The District has long been a leader in low-income housing policy. Now it could become a model for creating new housing supply while also extending more affordability across a variety of income levels and across the entire city. Last Spring, Mayor Muriel Bowser pledged to create 36,000 new housing units by 2025. Her administration just released the first report in what will be a series of reports—collectively called the Housing Framework for Equity and Growth—that chart a course for achieving this goal. The first report:
- Supports market rate residential development and continued investing in important public services, facilities and amenities in areas with existing high concentrations of affordable housing.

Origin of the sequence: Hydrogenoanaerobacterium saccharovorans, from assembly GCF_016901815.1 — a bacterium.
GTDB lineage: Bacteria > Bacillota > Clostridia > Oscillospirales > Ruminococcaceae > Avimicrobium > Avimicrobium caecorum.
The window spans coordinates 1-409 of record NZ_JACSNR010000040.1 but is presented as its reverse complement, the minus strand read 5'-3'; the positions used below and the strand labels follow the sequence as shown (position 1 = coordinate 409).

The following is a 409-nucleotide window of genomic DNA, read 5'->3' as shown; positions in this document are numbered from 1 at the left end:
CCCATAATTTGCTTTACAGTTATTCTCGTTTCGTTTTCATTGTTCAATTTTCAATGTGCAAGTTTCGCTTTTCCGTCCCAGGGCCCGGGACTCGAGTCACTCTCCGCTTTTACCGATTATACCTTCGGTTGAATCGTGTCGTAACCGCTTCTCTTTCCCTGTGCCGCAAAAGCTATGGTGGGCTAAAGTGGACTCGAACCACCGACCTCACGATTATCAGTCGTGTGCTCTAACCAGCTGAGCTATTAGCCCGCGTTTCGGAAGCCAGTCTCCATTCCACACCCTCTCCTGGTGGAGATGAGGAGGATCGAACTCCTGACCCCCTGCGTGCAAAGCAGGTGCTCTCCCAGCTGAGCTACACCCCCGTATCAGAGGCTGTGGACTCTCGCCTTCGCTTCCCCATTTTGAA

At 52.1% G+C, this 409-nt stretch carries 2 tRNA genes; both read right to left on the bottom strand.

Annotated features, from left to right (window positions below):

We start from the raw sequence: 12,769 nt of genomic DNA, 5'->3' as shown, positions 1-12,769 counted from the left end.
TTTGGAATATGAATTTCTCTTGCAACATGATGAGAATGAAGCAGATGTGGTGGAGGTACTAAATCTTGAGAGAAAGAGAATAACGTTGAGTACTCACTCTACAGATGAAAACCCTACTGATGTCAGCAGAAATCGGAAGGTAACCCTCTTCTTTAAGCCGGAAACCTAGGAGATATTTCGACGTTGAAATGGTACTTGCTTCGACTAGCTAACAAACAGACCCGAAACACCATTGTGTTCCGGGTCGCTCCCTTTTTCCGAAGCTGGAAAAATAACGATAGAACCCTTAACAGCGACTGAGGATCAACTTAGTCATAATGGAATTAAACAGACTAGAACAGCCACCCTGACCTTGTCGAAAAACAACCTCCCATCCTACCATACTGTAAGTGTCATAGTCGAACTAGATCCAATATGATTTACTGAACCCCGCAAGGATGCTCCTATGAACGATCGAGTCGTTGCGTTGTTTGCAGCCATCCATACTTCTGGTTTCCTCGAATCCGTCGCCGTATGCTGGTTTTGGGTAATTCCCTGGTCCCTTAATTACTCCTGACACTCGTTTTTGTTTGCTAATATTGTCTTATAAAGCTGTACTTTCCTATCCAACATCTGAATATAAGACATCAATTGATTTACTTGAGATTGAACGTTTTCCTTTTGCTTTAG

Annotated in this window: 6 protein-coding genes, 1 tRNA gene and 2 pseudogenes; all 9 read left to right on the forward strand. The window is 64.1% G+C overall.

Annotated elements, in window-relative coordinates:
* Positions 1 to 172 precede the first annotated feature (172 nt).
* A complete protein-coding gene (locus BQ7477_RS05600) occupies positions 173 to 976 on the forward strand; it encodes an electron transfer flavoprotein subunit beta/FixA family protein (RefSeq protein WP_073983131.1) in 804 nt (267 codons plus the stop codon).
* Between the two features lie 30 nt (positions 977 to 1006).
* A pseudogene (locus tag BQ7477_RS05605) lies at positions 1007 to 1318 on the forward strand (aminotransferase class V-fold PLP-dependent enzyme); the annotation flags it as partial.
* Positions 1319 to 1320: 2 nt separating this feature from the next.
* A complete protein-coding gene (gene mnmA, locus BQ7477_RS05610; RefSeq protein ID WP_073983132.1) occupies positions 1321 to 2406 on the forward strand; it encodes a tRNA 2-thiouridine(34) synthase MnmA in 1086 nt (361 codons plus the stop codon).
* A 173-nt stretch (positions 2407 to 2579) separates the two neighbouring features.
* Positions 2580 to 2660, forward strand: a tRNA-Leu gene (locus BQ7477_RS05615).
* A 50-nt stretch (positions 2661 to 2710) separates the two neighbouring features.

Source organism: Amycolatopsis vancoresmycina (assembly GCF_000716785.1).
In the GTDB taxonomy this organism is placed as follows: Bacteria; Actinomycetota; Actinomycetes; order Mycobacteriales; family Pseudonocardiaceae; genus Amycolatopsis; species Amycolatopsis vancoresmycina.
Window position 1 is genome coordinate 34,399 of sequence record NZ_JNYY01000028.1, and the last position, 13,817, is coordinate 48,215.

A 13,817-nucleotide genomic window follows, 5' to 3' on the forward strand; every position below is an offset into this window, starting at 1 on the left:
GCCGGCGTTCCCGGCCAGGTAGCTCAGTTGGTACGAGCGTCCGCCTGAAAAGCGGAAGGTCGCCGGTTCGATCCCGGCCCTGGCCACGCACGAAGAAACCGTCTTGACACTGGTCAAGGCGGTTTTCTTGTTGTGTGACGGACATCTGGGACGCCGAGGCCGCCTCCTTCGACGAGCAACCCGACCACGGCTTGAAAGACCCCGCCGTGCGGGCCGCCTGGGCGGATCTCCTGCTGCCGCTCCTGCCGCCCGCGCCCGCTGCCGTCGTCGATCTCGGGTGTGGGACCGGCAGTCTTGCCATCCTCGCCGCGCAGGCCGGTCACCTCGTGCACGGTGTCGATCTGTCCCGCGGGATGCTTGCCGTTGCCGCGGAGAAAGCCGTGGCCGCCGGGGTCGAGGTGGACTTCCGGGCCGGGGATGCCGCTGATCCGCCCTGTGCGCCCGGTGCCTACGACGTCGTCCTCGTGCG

- Identifies opportunities to improve housing production, especially in areas growing slower than the rest of the city.
- Sets specific housing production goals in different parts of the city based on regional needs, as well as the Mayor’s 36,000 housing by 2025 goal.
- Sets equitable distribution goals across the city.
We applaud Mayor Bowser for issuing this courageous plan. Our city needs more housing, which will take the pressure off of housing prices for everyone.
The D.C. Policy Center also released a report this week exploring whether a new land value tax would increase density and expand the housing supply. The report finds that it would, but only in already-dense neighborhoods. In less dense neighborhoods, zoning restrictions would get in the way.